Q: What would you like to change at Overland Park?

People worry about affordable housing, people worry that taxes are being given away on luxury homes. Either we are facing these problems now or we are facing major challenges. Ultimately, this is a beautiful city, we all agree on that. But that doesn’t mean we have to close our eyes.

Q: is there anything you would like to add?

I think I am bringing in a unique portfolio that I have brought together with people. I am listening to you. I know your priorities. And I will pursue it. I also have a plan – a plan based on research and the voice of the people. And the last thing is, for the past four years, I’ve shown that I’m immune to pressure from lobbyists and interest groups. I hold on to my duty of loyalty, even if I am criticized for it. And I think you can trust me there.

Clay Norkey, moved to Overland Park 22 years ago

Q: How do you think you can win voter confidence?

Leadership has to do with service. I serve the people. I think I have an incredible track record of doing this, both in the Church and through the Blue Valley Rec Commission, the President of the Bar Association, the President of the HOA, and coaching children. I mean, I had – I didn’t count them all, but I’m sure it’s well over 100 kids I’ve coached in my 12 years, probably well over 100 kids or more. And these families have entrusted their children to me. So this is kind of a track record that I have and go forward, go in and say, “Hey, we’re going to be transparent. We’re going to be held accountable. If you guys want to come out and have a press conference and listen to me once a week, twice a week , every other week – then we do it. “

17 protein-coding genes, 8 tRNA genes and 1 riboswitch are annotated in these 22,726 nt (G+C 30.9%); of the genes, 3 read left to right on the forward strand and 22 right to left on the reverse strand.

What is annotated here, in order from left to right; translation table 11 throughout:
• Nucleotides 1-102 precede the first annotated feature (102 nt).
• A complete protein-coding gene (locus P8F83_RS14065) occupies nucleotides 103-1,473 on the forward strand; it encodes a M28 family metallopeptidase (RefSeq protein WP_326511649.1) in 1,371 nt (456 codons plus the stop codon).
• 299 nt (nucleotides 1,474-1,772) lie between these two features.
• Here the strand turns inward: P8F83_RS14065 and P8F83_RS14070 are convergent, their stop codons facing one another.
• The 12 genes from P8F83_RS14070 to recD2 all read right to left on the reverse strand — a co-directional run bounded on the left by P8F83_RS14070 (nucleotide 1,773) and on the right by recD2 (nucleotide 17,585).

We’re going to have better public engagement, better communication, and we’re going to be out there and I think that’s how you build trust. When they see their leaders in action and can trust them – and when they make a mistake, admit it – and fix it – then you build trust.

Q: Can you effectively guide the council in making decisions to make better improvements and a better quality of life for the city’s residents?

By bringing new businesses, new investments, entrepreneurs to town and building on our business base, this will help us thrive in our economy. This creates good jobs, increases the tax base and relieves the burden on individual homeowners. The better the business goes, the better it will be for the homeowner’s tax base.

Q: What major agenda items would you like to change for the better for the city?

I think we need to make some changes in the way we approach our policing. Especially in the context of mental health. You know, we got the John Albers filming that happened three and a half years ago, and we can’t let this happen again. We need to rethink how we approach our responses to mental health crises. We have to see that, you understand? Is sending a police officer fully armed with a taser and bulletproof vest the right approach for a teen with a mental health problem? Probably not.

Q: Is there anything else you want to say to get someone to vote for you?

We are electing a new mayor for the first time in 16 years. This is an incredible opportunity to move us in a more positive direction so that we can reject complacency and the status quo. Because these are not acceptable. It’s also an opportunity to make sure we’re going in the right direction and not being rerouted because we have the ability to be so much better than we are. And we are on the right track – if we move forward we will be able to do great things, this will be an even better city, but we have to make sure that we make that progress.